We arrived with him to the city of Kuala Terengganu, it´s the capital of a very Muslim state in Malaysia (Terengganu state). Here we met with his fellow coworkers, other English teachers from the US and Great Britain, who were also active CouchSurfers. Our CS host Ali came there and picked us up. Ali is an Iraqi guy who lives long-term in Malaysia and teaches civil engineering at the university. He was a typical very hospitable Arabic guy who gave us his library card in order to get to the library for internet. We also borrowed his two bicycles and we explored seashore from the saddle. We visited two beautiful mosques. Crystal mosque is made of crystal and is situated in a park with miniatures of main islamic world temples. So I got the chance to see again Dome of the rock from Jerusalem for instance. Second mosque which we visited was a Floating mosque which looks like floating on the water when it´s a high tide. However we were not that lucky to see it at high tide.

Krištáľová mešita v Kuala Terengganu

Crystal mosque in Kuala Terengganu

Krištáľová mešita zvnútra. Náš couchsfurfer Ali a ja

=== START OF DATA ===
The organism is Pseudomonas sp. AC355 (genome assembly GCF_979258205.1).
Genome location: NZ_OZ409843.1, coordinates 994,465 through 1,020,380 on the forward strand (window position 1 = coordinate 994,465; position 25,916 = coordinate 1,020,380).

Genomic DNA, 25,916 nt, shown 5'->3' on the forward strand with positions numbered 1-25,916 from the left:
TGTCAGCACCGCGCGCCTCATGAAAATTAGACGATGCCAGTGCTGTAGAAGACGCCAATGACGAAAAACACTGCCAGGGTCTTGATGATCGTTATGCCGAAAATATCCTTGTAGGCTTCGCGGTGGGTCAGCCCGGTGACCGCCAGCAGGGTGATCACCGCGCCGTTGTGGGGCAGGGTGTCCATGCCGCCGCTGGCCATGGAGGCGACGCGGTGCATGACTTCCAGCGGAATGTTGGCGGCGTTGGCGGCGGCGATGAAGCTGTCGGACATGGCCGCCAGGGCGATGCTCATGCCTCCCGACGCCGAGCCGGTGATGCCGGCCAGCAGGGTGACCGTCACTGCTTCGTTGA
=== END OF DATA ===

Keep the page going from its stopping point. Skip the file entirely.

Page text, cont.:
Crystal mosque in Kuala Terengganu from the inside. Our CouchSurfer host Ali and me

cyklo trip po pobreží, na požičaných bicykloch od CouchSurfera Aliho

bicycling trip along the sea shore in Kuala Terengganu. Bikes borrowed from our CS host Ali 🙂

Paradise Island Kapas- this was most probably the highlight of our trip. Initially we wanted to skip all touristy places like paradise islands because we thought that those places are definitely not backpacking friendly and we don´t need to see that and bla bla. But during our whole trip, we kept listening from different people that it´s not that expensive as we imagined. We discussed together for a while and finally ended up on a paradise island. The accomodation costs 4 EUR per person/night in a camping tent. Return ticket for a jetty was 8 EUR. When we compared prices with other paradise Malaysian islands, this was a really paradise for backpackers 🙂 Most probably it´s caused by island´s small area, you can traverse the whole sandy beach shore in not more than half an hour. The distance from the mainland is only 6 km and it takes about 20 minutes by boat.